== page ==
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Plant Breeding

Course CodeBHT236
Fee CodeS3
Duration (approx)100 hours
QualificationStatement of Attainment

Gain Skills for the Nursery and Plant Breeding Industry

  • Learn the principles and practices of plant breeding.
  • Indulge a passion, start a business, work in plant development
  • Expand your career possibilities in the nursery and broader horticulture industry

Plant breeding is a bigger industry than most people realise. In some places, earnings from plant breeding rights can equal or exceed earnings from actually producing plants. Today's nurseryman needs to understand plant breeding and selection; and to this end, this course is a very valuable and unique course for anyone working in the modern industry.

There are 7 lessons in this module as follows:

1. The Scope and Nature of the Plant Breeding Industry

  • What is Plant Breeding
  • Scope of the Modern Industry
  • Sources of Genetic Material
  • Germplasm Preservation
  • Botanic Gardens, Plant Breeding Organisations, Research Bodies

2. Introduction to Genetics

  • Review of Plant Genetics Linkage and Crossing Over
  • DNA
  • Homologous Chromosomes
  • Cell Biology -cell components, cell wall, nucleus
  • Protein Synthesis
  • Plant Anatomy
  • Plant Genetics, Mendel's Principles and Experiment
  • Genetic Terminology
  • Gene Linkages

3. Gamete Production, Pollination and Fertilisation in Plants

  • Phases of Plant Reproduction
  • Gamete Production
  • Gene Mutation
  • Sources of Genetic Variation: Polyploidy, Bud Sports and Chimeras
  • Male Sterility
  • Effect of Environment
  • Use of Pollination Biology in Plant Breeding: Pollination Process, Pollination Requirements, Cross Pollination, Fertilisation, Male/Female Recognition, Overcoming incompatibility, Post Fertilisation, Pollen Selection, Floral Introduction etc.
  • Mitosis and Meiosis
  • Genes
  • Sexual Structures in Plants: Flowers, Fruit, Seed

4. Mono Hybrid and Dihybrid Inheritance in Plants

  • Mono hybrid Crosses
  • Dihybrid Crosses
  • Gene Linkages
  • Crossing Over
  • Recombination
  • Quantitative Traits
  • Terminology

5. Systematic Botany and Floral Structures

  • Systematic Botany
  • Plant Morphology
  • Type Specimens
  • Floral Diagrams
  • International Botanical Code
  • Binomial System; Genus and species
  • Hybrids, Varieties, Cultivars
  • Name Changes
  • Nomenclature of hybrids
  • Using Botanical Keys

6. Practical Plant Breeding Techniques

  • Plant Breeding Programs
  • Breeding Self Pollinated Crops
  • Pure Line Breeding
  • Mass Selection
  • Pedigree Breeding
  • Bulk Population Breeding
  • Breeding Cross Pollinated Crops
  • Single Plant Selection
  • Mass Selection
  • Progeny Selection
  • Line Breeding
  • Recurrent Selection
  • Backcross Breeding
  • Induced Polyploidy
  • Hybrid Seed Production
  • Dormancy Factors Affecting Germination (eg. hard seeds, impermeability to water, Chemical inhibitors, Undeveloped embryos, etc)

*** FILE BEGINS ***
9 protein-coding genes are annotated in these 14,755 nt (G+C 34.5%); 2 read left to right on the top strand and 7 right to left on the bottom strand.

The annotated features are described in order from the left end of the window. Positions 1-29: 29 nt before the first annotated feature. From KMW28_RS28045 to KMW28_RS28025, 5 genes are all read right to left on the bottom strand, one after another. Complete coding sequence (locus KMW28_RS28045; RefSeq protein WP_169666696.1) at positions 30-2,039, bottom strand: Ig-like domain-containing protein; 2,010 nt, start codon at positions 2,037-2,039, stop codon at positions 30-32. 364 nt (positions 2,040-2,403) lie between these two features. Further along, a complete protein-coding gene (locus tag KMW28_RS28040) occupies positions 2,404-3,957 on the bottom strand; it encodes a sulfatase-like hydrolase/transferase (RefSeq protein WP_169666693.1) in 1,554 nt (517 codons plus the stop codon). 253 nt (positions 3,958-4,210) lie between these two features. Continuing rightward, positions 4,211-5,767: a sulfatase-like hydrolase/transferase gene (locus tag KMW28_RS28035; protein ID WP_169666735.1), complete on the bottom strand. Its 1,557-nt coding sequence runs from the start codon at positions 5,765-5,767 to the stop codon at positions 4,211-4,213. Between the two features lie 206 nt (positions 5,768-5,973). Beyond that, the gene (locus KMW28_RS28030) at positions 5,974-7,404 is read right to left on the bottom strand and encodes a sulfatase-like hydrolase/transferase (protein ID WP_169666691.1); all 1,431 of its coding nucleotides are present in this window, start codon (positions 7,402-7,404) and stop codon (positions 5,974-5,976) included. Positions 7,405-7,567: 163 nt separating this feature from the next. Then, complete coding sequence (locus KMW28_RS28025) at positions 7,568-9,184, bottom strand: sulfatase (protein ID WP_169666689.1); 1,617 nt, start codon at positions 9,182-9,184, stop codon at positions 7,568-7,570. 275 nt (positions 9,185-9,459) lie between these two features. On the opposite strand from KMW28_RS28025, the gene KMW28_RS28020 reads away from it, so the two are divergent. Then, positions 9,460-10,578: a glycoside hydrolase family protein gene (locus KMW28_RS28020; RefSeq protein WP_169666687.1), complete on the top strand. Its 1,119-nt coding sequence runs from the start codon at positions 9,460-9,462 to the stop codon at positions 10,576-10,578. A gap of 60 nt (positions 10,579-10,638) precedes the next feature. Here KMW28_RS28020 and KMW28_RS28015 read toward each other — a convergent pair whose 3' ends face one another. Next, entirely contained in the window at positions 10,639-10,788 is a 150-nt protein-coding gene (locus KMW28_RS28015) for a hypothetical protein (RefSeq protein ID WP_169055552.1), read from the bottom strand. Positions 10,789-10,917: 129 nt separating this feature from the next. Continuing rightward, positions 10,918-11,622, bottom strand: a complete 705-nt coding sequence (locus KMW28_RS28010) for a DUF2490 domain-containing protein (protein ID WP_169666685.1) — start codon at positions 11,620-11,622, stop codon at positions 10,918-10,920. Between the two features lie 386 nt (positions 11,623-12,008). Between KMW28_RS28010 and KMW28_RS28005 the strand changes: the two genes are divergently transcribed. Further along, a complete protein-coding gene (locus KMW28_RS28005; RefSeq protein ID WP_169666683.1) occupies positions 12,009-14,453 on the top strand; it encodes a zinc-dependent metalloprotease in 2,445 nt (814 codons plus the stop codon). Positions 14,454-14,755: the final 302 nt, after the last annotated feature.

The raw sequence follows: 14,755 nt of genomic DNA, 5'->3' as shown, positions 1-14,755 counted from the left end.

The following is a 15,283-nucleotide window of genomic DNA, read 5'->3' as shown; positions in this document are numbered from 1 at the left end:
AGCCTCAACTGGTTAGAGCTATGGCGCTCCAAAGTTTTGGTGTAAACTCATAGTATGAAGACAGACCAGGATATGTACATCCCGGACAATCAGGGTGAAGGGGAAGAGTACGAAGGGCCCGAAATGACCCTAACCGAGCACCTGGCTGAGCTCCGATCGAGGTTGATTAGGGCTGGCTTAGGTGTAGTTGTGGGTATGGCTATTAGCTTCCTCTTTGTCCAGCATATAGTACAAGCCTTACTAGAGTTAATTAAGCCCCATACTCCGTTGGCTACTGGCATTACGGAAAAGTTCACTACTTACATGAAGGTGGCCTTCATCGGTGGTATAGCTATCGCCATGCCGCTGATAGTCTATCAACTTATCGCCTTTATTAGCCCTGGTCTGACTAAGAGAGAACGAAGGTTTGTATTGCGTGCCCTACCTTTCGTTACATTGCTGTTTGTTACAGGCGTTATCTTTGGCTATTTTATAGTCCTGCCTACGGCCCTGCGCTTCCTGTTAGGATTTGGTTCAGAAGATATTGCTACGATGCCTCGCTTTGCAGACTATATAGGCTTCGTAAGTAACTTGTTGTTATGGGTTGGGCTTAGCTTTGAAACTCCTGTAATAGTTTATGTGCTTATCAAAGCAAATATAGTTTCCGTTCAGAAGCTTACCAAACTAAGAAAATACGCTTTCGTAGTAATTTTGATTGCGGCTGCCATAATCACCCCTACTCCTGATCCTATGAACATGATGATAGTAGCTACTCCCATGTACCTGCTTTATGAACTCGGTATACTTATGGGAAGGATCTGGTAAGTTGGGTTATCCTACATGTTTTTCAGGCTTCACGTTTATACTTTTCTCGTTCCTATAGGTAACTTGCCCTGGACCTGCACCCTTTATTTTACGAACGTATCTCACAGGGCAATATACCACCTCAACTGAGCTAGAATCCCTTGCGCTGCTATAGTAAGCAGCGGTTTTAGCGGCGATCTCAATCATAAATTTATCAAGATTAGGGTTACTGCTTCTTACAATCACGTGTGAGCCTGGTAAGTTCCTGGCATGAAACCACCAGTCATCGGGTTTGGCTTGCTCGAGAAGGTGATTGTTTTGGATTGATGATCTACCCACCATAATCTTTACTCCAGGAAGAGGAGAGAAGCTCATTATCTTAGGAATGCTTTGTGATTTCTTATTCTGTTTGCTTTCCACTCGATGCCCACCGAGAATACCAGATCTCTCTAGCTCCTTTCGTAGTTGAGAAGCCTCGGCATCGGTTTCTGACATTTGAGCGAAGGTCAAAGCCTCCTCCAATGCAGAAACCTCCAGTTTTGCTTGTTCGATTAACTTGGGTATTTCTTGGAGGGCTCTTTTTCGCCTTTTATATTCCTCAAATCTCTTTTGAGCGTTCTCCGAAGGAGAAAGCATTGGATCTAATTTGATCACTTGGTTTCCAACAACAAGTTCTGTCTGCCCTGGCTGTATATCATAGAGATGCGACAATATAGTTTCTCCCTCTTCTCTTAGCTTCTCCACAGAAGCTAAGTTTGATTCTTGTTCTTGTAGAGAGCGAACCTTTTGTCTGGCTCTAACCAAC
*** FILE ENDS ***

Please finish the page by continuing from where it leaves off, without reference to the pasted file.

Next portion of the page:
7. Current Developments in Plant Genetics

  • Plant Biotechnology
  • Genetic Engineering
  • DNA Markers
  • Somatic Hybridisation
  • Micropropagation
  • Plant Breeders Rights
  • Trade Marks, Patents


Comment Received from a Student  " I have never found the staff at any other learning institution as supportive as the staff at ACS. This gives one a lot of peace of mind and confidence to go on - at every squeak from my side, you guys have always been there, immediately to sort me out. The feedback on my lessons has always been really good and meaningful and an important source of my learning. Thanks!..."


  • Describe the commercial and scientific nature of the modern plant breeding industry, on a global basis
  • Describe the structure and function of genetic material
  • Describe gamete production in plants.
  • Explain the results of mono hybrid and dihybrid inheritance in plants.
  • Investigate the role of systematic botany in horticulture.
  • Explain a variety of different plant breeding techniques
  • Review current developments in plant breeding.

Plant Breeding Tips

The essential aspects of most breeding programs are:

  1. Selection of genetically variable individuals or families within a base population.
  2. Using the selected material to create new populations for use either as potential commercial varieties or as the basis for a new cycle of selection.

Before starting a breeding program, it is essential to know the plant’s pollination requirements – whether it is self or cross pollinated – and how it behaves when it is inbred or crossbred.

The genetic effect of continued self fertilisation in self-pollinated plants is to reveal the dominant and recessive genes. As Mendel’s experiments show, heterozygosity is reduced by one half in each generation, so that after six or seven generations of selfing, a population will consist almost entirely of equal numbers of homozygotes. In this way, selection of characters by continued selfing results in pure lines – these plants are said to be ‘pure breeding’ or breeding ‘true to type’.